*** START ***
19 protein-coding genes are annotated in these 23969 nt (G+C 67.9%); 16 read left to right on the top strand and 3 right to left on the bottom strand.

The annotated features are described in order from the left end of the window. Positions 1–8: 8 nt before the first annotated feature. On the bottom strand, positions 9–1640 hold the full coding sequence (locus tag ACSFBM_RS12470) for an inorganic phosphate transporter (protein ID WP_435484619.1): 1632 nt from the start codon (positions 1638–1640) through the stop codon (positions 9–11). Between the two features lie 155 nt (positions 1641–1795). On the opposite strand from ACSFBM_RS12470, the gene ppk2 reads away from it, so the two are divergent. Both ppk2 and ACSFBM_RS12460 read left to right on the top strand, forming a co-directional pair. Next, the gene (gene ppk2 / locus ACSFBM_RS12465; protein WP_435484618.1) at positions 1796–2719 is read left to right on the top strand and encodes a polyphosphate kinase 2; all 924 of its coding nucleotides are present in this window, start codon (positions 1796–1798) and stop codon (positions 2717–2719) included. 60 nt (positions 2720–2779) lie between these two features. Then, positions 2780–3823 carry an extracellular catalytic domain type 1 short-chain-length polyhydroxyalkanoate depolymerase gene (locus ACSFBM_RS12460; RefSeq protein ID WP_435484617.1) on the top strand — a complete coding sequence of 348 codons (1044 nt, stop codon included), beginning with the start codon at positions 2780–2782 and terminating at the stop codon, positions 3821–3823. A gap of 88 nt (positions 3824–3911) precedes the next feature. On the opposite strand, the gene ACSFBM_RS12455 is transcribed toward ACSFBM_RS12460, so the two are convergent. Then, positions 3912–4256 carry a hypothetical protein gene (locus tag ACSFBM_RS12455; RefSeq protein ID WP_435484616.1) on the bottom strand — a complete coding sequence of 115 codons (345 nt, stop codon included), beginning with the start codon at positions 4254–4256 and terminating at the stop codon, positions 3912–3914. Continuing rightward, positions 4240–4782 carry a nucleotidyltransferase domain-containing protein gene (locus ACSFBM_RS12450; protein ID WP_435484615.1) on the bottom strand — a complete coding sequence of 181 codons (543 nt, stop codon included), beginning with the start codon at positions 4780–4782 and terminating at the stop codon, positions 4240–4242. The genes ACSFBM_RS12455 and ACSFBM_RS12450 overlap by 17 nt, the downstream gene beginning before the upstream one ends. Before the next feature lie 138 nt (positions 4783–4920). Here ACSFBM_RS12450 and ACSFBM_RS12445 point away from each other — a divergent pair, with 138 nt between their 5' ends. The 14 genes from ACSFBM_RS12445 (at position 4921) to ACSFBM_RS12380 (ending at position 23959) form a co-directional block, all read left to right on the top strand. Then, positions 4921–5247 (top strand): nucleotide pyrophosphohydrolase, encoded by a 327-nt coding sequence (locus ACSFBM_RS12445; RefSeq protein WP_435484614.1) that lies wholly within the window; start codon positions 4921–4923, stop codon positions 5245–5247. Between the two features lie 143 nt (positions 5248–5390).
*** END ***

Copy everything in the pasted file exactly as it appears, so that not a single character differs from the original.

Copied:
19 protein-coding genes are annotated in these 23969 nt (G+C 67.9%); 16 read left to right on the top strand and 3 right to left on the bottom strand.

The annotated features are described in order from the left end of the window. Positions 1–8: 8 nt before the first annotated feature. On the bottom strand, positions 9–1640 hold the full coding sequence (locus tag ACSFBM_RS12470) for an inorganic phosphate transporter (protein ID WP_435484619.1): 1632 nt from the start codon (positions 1638–1640) through the stop codon (positions 9–11). Between the two features lie 155 nt (positions 1641–1795). On the opposite strand from ACSFBM_RS12470, the gene ppk2 reads away from it, so the two are divergent. Both ppk2 and ACSFBM_RS12460 read left to right on the top strand, forming a co-directional pair. Next, the gene (gene ppk2 / locus ACSFBM_RS12465; protein WP_435484618.1) at positions 1796–2719 is read left to right on the top strand and encodes a polyphosphate kinase 2; all 924 of its coding nucleotides are present in this window, start codon (positions 1796–1798) and stop codon (positions 2717–2719) included. 60 nt (positions 2720–2779) lie between these two features. Then, positions 2780–3823 carry an extracellular catalytic domain type 1 short-chain-length polyhydroxyalkanoate depolymerase gene (locus ACSFBM_RS12460; RefSeq protein ID WP_435484617.1) on the top strand — a complete coding sequence of 348 codons (1044 nt, stop codon included), beginning with the start codon at positions 2780–2782 and terminating at the stop codon, positions 3821–3823. A gap of 88 nt (positions 3824–3911) precedes the next feature. On the opposite strand, the gene ACSFBM_RS12455 is transcribed toward ACSFBM_RS12460, so the two are convergent. Then, positions 3912–4256 carry a hypothetical protein gene (locus tag ACSFBM_RS12455; RefSeq protein ID WP_435484616.1) on the bottom strand — a complete coding sequence of 115 codons (345 nt, stop codon included), beginning with the start codon at positions 4254–4256 and terminating at the stop codon, positions 3912–3914. Continuing rightward, positions 4240–4782 carry a nucleotidyltransferase domain-containing protein gene (locus ACSFBM_RS12450; protein ID WP_435484615.1) on the bottom strand — a complete coding sequence of 181 codons (543 nt, stop codon included), beginning with the start codon at positions 4780–4782 and terminating at the stop codon, positions 4240–4242. The genes ACSFBM_RS12455 and ACSFBM_RS12450 overlap by 17 nt, the downstream gene beginning before the upstream one ends. Before the next feature lie 138 nt (positions 4783–4920). Here ACSFBM_RS12450 and ACSFBM_RS12445 point away from each other — a divergent pair, with 138 nt between their 5' ends. The 14 genes from ACSFBM_RS12445 (at position 4921) to ACSFBM_RS12380 (ending at position 23959) form a co-directional block, all read left to right on the top strand. Then, positions 4921–5247 (top strand): nucleotide pyrophosphohydrolase, encoded by a 327-nt coding sequence (locus ACSFBM_RS12445; RefSeq protein WP_435484614.1) that lies wholly within the window; start codon positions 4921–4923, stop codon positions 5245–5247. Between the two features lie 143 nt (positions 5248–5390).